Hydrogen will prove critical to the UK reaching net zero, solving some of the hardest parts of the transition, namely HGVs, shipping and aviation, according to a report.
On 12 July, National Grid ESO published its Future Energy Scenarios 2021, mapping out four credible energy pathways for Britain over the coming decades, along with the level of societal change and policy direction needed to achieve targets. In three of the four scenarios, Britain reaches net zero by 2050 while in the most ambitious scenario, Leading the Way, the country becomes net negative by 2050, having reached net zero by 2047.
The supply and use of hydrogen was found to be central to all net zero scenarios. Electrolysis introduces significant flexibility to the electricity network, while hybrid heat pumps and hydrogen boilers replace natural gas. Storage capacity was also deemed to be as important as production facilities, ensuring the maximum whole energy system benefit can be gained.
Transitioning to hydrogen and using it to heat homes will not be as simple as just using the natural gas pipe network to transport it. Additionally, infrastructure and governance must be in place, along with producers, suppliers and network operators and sufficient demand. For example, for the 2030 target of 5GW of production capacity to be met, there will have to be a rapid increase in demand over the 2020s or spare production capacity built in anticipation of demand at a later date. Leading the Way assumes the target will be met through government support, though initially operating at a reduced load factor. System Transformation sees it reached in 2032, though also at reduced capacity.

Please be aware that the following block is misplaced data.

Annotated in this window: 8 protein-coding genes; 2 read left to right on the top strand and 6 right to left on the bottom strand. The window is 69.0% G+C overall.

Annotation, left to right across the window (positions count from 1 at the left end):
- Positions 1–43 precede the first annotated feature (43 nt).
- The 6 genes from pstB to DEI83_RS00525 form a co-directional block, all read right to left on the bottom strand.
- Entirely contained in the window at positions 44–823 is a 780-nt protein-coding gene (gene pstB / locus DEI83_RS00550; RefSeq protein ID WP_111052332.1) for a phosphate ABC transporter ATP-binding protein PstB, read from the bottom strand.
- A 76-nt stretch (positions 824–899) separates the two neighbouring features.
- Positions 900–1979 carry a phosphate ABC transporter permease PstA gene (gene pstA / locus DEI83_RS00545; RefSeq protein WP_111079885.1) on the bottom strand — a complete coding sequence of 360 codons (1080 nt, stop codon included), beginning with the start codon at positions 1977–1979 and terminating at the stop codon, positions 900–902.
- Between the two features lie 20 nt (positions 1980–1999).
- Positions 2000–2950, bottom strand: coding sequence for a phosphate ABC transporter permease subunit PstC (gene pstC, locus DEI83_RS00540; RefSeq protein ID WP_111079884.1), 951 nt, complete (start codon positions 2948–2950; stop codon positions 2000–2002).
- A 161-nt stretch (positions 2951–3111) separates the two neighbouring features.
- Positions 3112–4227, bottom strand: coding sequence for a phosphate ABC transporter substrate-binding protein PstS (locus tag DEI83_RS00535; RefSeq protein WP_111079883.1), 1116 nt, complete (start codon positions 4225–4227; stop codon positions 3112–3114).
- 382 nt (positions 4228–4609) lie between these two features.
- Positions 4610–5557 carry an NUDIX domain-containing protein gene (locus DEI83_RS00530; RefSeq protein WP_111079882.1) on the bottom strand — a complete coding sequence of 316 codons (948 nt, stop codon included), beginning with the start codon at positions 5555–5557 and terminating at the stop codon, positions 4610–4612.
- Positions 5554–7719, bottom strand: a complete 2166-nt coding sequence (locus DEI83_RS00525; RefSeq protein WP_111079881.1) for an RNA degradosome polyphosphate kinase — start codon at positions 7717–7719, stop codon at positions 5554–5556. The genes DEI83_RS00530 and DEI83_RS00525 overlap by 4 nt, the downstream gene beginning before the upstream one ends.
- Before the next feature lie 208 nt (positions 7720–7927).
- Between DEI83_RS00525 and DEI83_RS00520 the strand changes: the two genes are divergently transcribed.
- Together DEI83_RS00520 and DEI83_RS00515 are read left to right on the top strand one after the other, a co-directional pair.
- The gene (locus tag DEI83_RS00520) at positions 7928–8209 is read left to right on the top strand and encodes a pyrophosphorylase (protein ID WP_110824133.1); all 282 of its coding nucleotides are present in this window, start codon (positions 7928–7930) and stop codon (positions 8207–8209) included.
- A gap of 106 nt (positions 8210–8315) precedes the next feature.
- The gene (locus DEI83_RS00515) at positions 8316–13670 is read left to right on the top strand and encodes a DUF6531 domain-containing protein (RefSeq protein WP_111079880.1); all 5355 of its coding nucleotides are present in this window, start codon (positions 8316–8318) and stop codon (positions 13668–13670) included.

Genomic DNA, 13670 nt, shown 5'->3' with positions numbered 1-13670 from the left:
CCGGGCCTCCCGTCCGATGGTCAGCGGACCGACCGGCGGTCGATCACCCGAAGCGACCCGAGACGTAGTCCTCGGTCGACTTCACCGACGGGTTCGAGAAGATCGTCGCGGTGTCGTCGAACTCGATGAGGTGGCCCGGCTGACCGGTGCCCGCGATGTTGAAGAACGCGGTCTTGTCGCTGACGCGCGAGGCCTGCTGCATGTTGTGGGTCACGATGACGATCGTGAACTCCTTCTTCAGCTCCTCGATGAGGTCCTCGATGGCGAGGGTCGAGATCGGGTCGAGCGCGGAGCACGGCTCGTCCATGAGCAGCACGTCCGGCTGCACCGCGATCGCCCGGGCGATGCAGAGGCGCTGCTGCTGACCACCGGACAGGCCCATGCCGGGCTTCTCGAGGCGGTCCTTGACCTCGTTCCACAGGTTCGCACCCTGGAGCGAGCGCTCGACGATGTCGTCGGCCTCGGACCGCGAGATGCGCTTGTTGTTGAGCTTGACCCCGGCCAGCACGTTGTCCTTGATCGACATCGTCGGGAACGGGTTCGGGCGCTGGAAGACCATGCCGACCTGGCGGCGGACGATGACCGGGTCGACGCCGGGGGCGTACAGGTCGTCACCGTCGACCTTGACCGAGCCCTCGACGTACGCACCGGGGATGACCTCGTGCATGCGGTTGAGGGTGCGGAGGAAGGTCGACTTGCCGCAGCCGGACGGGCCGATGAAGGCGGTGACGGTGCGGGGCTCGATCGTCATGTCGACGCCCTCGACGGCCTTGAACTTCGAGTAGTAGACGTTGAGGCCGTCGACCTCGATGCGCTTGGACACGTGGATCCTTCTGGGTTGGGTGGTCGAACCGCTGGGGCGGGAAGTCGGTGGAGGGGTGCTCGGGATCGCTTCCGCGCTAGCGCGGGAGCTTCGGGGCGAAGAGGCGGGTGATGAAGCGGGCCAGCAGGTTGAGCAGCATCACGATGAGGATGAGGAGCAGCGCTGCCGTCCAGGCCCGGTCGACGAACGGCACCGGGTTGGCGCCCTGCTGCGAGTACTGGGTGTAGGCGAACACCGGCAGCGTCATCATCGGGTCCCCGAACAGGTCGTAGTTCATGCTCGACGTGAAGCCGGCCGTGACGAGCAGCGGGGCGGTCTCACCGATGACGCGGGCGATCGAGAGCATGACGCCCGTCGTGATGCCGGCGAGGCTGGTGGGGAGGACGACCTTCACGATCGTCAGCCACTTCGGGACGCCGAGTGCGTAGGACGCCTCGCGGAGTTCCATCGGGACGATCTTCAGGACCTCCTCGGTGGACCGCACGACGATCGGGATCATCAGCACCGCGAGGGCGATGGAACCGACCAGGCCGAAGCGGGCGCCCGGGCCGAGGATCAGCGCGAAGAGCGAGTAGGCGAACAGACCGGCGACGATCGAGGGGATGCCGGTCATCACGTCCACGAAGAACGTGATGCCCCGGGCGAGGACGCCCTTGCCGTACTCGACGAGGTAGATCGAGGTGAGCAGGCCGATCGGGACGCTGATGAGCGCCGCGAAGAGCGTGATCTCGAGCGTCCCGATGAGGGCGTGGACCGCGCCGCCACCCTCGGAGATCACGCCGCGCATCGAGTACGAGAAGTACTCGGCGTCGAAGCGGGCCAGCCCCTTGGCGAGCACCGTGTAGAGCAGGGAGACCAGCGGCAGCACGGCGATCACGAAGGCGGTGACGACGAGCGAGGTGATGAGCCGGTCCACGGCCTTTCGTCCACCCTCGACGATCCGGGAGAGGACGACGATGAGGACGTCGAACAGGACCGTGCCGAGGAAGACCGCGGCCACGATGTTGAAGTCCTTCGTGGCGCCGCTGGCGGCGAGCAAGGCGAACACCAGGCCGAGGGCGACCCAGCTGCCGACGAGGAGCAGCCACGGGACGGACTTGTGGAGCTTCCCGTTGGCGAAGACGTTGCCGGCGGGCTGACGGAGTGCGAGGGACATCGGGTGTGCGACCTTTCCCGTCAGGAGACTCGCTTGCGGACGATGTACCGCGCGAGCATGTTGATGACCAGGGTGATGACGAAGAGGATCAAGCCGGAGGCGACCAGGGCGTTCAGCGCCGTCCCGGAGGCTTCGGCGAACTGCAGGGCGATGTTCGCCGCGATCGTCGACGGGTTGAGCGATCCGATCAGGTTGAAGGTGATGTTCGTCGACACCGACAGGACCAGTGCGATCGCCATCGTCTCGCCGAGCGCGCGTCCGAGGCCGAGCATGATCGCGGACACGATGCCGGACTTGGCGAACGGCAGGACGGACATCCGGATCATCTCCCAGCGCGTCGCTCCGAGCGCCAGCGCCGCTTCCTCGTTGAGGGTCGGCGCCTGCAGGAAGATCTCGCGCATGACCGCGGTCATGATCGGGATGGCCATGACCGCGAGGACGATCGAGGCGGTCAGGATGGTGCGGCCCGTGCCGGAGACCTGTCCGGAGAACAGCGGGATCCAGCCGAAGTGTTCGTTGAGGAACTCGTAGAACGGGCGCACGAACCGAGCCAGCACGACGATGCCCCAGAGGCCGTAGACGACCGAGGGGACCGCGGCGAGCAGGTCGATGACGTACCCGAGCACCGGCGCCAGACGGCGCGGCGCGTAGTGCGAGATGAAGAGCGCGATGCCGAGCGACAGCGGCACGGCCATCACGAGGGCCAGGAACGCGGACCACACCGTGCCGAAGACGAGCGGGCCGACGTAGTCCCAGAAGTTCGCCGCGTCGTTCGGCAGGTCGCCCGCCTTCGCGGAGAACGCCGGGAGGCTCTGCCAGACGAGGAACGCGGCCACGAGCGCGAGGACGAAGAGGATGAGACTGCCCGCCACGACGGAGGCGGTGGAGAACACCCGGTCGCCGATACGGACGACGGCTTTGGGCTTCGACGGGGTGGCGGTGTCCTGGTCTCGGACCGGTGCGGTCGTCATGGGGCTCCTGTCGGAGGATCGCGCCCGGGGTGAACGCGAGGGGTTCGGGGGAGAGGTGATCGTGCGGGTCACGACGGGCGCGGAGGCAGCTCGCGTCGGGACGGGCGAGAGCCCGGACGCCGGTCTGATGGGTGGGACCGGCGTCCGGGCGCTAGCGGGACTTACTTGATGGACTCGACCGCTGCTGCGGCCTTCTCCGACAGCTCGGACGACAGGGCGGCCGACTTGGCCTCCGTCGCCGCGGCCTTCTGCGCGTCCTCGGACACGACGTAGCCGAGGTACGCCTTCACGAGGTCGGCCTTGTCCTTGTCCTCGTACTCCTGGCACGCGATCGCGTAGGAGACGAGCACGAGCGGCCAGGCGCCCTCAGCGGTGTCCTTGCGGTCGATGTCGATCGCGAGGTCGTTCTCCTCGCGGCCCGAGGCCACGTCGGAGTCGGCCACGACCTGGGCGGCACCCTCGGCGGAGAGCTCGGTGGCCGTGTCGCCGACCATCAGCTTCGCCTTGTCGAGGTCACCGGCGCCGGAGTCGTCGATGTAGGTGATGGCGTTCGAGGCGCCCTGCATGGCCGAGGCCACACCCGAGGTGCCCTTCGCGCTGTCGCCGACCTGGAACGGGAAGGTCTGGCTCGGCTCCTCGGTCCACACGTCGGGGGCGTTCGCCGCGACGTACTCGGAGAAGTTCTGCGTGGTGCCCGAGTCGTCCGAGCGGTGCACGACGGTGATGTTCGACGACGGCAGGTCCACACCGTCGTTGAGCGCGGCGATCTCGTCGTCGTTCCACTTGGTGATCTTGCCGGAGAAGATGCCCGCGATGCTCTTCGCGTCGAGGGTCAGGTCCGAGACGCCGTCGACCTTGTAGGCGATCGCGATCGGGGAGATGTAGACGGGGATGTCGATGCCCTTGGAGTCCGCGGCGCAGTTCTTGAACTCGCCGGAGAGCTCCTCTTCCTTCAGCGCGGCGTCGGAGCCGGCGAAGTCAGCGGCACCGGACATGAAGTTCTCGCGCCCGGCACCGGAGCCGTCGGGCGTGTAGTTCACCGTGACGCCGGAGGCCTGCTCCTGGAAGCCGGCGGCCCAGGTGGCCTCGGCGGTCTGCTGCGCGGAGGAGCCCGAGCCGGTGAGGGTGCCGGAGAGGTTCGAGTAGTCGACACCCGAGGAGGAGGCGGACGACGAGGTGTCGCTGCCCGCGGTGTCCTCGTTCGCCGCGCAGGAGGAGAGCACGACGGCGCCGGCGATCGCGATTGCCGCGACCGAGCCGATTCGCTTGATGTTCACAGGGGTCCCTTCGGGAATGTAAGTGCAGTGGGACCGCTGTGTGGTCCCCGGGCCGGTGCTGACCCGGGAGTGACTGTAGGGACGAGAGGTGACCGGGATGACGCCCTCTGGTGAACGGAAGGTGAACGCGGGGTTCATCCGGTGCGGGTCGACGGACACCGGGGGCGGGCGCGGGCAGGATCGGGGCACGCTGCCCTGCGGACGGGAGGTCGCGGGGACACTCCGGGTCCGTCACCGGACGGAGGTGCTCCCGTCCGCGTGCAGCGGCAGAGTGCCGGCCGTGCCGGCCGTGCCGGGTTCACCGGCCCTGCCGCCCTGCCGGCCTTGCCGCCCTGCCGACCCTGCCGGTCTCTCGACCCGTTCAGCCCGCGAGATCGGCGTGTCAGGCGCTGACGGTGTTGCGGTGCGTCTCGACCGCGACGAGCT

Furthermore, through government support to build capacity and demand, such as enabling blending in the network or more incentivised use in transport and industry, could see the 5GW target met with higher load factors in these scenarios.
Considering the emergence of industrial clusters with a demand for hydrogen, the ESO assumed that they will act as an anchor for hydrogen supply within a particular region. They could be connected by a hydrogen backbone, supplying and storing hydrogen, while supporting increased use across the country. In System Transformation and Leading the Way, it is assumed hydrogen supply to the wider region grows out of these hubs. Adequate hydrogen storage is as important as production, providing additional energy at times of peak demand. It was found to rapidly increase in System Transformation, which has the highest proportion of hydrogen use, reaching over 50TWh by 2050.
In System Transformation, the nationwide gas grid is almost entirely converted to transport hydrogen by 2045. It sees 70% of hydrogen come from methane reformation with green hydrogen, nuclear and biomass gasification providing additional volumes, while the use of biomass and carbon capture utilisation and storage (CCUS) contributes almost 10%. In Leading the Way, meanwhile, demand for hydrogen comes from a mixture of heating and industrial needs, along with road transport, shipping and aviation. It also sees maximum use of electrolysis, either onshore or offshore, with hydrogen produced from a limited amount of biomass gasification.
Featured Image: Hydrogen supply in 2050, source: National Grid ESO